In addition to diet, exercise and other lifestyle factors can also play an important role in bone health. Smoking and drinking too much alcohol can increase your chances of developing osteoporosis, while weight-bearing exercise (such as walking, dancing, yoga, or lifting weights) can lower your risk. Strength or resistance training—using machines, free weights, elastic bands, or your own body weight—can be especially effective in helping to prevent loss of bone mass as you age.
Iron: why you may not be getting enough
Iron helps to create the hemoglobin that carries oxygen in your blood. It’s also important to maintaining healthy skin, hair, and nails. Due to the amount of blood lost during menstruation, women of childbearing age need more than twice the amount of iron that men do—even more during pregnancy and breastfeeding. However, many of us aren’t getting nearly enough iron in our diets, making iron deficiency anemia the most common deficiency in women.
Anemia can deplete your energy, leaving you feeling weak, exhausted, and out of breath after even minimal physical activity. Iron deficiency can also impact your mood, causing depression-like symptoms such as irritability and difficulty concentrating. While a simple blood test can tell your doctor if you have an iron deficiency, if you’re feeling tired and cranky all the time, it’s a good idea to examine the amount of iron in your diet.
How much iron do you need?
For adolescent women aged 14-18, the U.S. Food and Nutrition Board (FNB) recommended daily amount is 15 mg (27 mg if pregnant, 10 mg if lactating). For adult women aged 19-50, the FNB recommends 18 mg/day (27 mg if pregnant, 9 mg if lactating). For women 51+ years old, the recommended daily amount is 8 mg.
Part of the reason why so many women fail to get the amount of iron they need is because one of the best sources of iron is red meat (especially liver) which also contains high levels of saturated fat. While leafy green vegetables and beans are also good sources of iron—and don’t contain high levels saturated fat—the iron from plant foods is different to the iron from animal sources, and not absorbed as well by the body. Other foods rich in iron include poultry, seafood, dried fruit such as raisins and apricots, and iron-fortified cereals, breads, and pastas.
|Good sources of iron|
|Food||Milligrams (mg) per serving|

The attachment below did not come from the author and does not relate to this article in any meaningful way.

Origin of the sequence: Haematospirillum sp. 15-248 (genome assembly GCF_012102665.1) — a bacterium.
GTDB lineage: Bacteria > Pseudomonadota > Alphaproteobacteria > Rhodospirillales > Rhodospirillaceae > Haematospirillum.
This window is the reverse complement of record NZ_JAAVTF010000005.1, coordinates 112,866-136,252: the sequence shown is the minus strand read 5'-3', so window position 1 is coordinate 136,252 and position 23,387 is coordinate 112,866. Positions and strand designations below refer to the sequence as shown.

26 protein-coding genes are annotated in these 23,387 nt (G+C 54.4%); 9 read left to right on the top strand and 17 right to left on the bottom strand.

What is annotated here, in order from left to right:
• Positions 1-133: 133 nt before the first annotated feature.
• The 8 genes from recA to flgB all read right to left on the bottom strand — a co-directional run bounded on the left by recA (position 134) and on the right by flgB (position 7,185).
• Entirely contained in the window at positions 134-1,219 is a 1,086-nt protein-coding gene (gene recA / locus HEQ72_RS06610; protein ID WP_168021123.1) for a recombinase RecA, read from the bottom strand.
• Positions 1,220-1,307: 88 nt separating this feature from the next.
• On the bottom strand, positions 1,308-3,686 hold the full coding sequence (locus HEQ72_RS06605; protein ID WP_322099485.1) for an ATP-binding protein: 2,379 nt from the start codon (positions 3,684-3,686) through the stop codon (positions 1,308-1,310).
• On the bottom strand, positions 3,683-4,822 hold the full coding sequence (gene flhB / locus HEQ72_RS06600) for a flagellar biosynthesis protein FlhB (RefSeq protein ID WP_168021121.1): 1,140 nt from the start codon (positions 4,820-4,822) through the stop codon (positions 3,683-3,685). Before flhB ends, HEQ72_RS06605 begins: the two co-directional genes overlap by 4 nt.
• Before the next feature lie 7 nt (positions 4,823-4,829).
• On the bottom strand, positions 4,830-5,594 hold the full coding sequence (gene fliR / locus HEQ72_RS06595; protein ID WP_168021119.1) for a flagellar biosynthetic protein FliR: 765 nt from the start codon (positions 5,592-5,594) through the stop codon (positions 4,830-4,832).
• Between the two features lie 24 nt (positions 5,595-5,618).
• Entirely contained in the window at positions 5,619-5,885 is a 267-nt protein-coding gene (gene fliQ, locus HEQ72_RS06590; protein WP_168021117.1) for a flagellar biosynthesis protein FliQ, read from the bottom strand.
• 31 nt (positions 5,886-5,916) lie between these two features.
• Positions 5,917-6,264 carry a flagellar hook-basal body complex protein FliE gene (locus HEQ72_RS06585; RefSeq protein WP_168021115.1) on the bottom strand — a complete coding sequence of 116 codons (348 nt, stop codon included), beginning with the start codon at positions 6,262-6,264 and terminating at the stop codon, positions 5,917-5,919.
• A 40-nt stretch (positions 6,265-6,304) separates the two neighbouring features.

|Breakfast cereals, fortified with 100% iron, 1 serving||18|
|Chocolate, dark, 45%-69% cacao solids, 3 ounces||7|
|Oysters, eastern, cooked with moist heat, 3 ounces||8|
|Sardines, with bone, 3 ounces||2|
|Tuna, light, canned in water, 3 ounces||1|
|Beef liver, pan fried, 3 ounces||5|
|Beef, braised bottom round, 3 ounces||2|
|Chicken, roasted, meat and skin, 3 ounces||1|
|Turkey, roasted, breast meat and skin, 3 ounces||1|
|White beans, canned, 1 cup||8|
|Lentils, boiled and drained, 1/2 cup||3|
|Kidney beans, canned, 1/2 cup||2|
|Chickpeas, boiled and drained, 1/2 cup||2|
|Spinach, boiled and drained, 1/2 cup||3|
|Tomatoes, canned, stewed, 1/2 cup||2|
|Broccoli, boiled and drained, 1/2 cup||1|
|Green peas, boiled, 1/2 cup||1|
|Raisins, seedless, 1/4 cup||1|
|Tofu, firm, 1/2 cup||3|
|Potato, medium, baked, including skin||2|
|Cashew nuts, oil roasted, 1 ounce (18 nuts)||2|
|Bread, whole wheat, 1 slice||1|
|Egg, large, hard boiled||1|
|Source: National Institutes of Health|
The importance of folate (vitamin B9) for women of child-bearing age
Folate or vitamin B9 (also known as folic acid when used in fortified foods or taken as a supplement) is another nutrient that many women don’t get enough of in their diets. Folate can greatly reduce the chance of neurological birth defects when taken before conception and during the first few weeks of pregnancy. Folate can also lower a woman’s risk for heart disease and certain types of cancer, so even if you’re not planning on getting pregnant (and many pregnancies are unplanned), it’s an essential nutrient for every woman of childbearing age. In later life, folate can help your body manufacture estrogen during menopause.